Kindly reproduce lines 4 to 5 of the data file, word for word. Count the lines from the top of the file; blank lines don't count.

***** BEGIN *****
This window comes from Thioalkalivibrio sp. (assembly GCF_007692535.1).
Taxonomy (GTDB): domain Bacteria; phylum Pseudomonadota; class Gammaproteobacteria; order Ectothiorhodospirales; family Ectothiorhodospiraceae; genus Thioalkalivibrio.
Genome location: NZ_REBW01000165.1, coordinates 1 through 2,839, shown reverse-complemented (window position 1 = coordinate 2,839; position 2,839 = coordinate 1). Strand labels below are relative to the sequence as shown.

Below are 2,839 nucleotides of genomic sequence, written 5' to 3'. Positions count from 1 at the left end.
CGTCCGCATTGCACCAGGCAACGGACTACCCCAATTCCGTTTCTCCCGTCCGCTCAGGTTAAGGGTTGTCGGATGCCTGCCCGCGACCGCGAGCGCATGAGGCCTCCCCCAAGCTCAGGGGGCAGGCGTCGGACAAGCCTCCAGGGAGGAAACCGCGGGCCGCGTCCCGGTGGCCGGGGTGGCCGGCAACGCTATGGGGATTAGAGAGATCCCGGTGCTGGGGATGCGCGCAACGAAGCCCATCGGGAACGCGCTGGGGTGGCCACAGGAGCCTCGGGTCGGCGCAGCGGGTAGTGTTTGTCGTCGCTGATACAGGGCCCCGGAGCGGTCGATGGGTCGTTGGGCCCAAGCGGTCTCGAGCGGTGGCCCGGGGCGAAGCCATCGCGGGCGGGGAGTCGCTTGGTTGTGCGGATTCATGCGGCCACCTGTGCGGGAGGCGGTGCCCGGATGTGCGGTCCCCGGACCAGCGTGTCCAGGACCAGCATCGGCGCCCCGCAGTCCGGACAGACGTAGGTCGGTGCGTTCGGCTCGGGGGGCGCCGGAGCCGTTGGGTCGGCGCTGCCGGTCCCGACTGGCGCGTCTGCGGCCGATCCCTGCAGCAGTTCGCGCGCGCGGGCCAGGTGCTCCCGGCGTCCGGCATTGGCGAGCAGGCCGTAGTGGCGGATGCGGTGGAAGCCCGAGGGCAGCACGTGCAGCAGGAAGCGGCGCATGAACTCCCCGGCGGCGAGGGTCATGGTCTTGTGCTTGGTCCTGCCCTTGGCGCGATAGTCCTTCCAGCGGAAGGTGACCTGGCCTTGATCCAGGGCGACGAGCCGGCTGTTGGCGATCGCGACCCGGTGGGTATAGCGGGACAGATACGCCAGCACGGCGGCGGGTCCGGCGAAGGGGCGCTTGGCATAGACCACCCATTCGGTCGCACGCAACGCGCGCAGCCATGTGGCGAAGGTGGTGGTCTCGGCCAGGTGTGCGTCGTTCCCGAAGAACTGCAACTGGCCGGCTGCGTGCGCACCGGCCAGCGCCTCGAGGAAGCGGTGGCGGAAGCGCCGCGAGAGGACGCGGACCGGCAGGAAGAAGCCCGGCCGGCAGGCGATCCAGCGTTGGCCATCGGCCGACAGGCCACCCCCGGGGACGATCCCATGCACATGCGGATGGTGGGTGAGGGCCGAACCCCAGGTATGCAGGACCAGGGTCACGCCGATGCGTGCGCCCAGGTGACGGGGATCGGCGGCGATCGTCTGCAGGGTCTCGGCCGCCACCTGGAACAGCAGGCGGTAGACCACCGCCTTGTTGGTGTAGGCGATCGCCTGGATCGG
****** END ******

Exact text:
Below are 2,839 nucleotides of genomic sequence, written 5' to 3'. Positions count from 1 at the left end.
CGTCCGCATTGCACCAGGCAACGGACTACCCCAATTCCGTTTCTCCCGTCCGCTCAGGTTAAGGGTTGTCGGATGCCTGCCCGCGACCGCGAGCGCATGAGGCCTCCCCCAAGCTCAGGGGGCAGGCGTCGGACAAGCCTCCAGGGAGGAAACCGCGGGCCGCGTCCCGGTGGCCGGGGTGGCCGGCAACGCTATGGGGATTAGAGAGATCCCGGTGCTGGGGATGCGCGCAACGAAGCCCATCGGGAACGCGCTGGGGTGGCCACAGGAGCCTCGGGTCGGCGCAGCGGGTAGTGTTTGTCGTCGCTGATACAGGGCCCCGGAGCGGTCGATGGGTCGTTGGGCCCAAGCGGTCTCGAGCGGTGGCCCGGGGCGAAGCCATCGCGGGCGGGGAGTCGCTTGGTTGTGCGGATTCATGCGGCCACCTGTGCGGGAGGCGGTGCCCGGATGTGCGGTCCCCGGACCAGCGTGTCCAGGACCAGCATCGGCGCCCCGCAGTCCGGACAGACGTAGGTCGGTGCGTTCGGCTCGGGGGGCGCCGGAGCCGTTGGGTCGGCGCTGCCGGTCCCGACTGGCGCGTCTGCGGCCGATCCCTGCAGCAGTTCGCGCGCGCGGGCCAGGTGCTCCCGGCGTCCGGCATTGGCGAGCAGGCCGTAGTGGCGGATGCGGTGGAAGCCCGAGGGCAGCACGTGCAGCAGGAAGCGGCGCATGAACTCCCCGGCGGCGAGGGTCATGGTCTTGTGCTTGGTCCTGCCCTTGGCGCGATAGTCCTTCCAGCGGAAGGTGACCTGGCCTTGATCCAGGGCGACGAGCCGGCTGTTGGCGATCGCGACCCGGTGGGTATAGCGGGACAGATACGCCAGCACGGCGGCGGGTCCGGCGAAGGGGCGCTTGGCATAGACCACCCATTCGGTCGCACGCAACGCGCGCAGCCATGTGGCGAAGGTGGTGGTCTCGGCCAGGTGTGCGTCGTTCCCGAAGAACTGCAACTGGCCGGCTGCGTGCGCACCGGCCAGCGCCTCGAGGAAGCGGTGGCGGAAGCGCCGCGAGAGGACGCGGACCGGCAGGAAGAAGCCCGGCCGGCAGGCGATCCAGCGTTGGCCATCGGCCGACAGGCCACCCCCGGGGACGATCCCATGCACATGCGGATGGTGGGTGAGGGCCGAACCCCAGGTATGCAGGACCAGGGTCACGCCGATGCGTGCGCCCAGGTGACGGGGATCGGCGGCGATCGTCTGCAGGGTCTCGGCCGCCACCTGGAACAGCAGGCGGTAGACCACCGCCTTGTTGGTGTAGGCGATCGCCTGGATCGG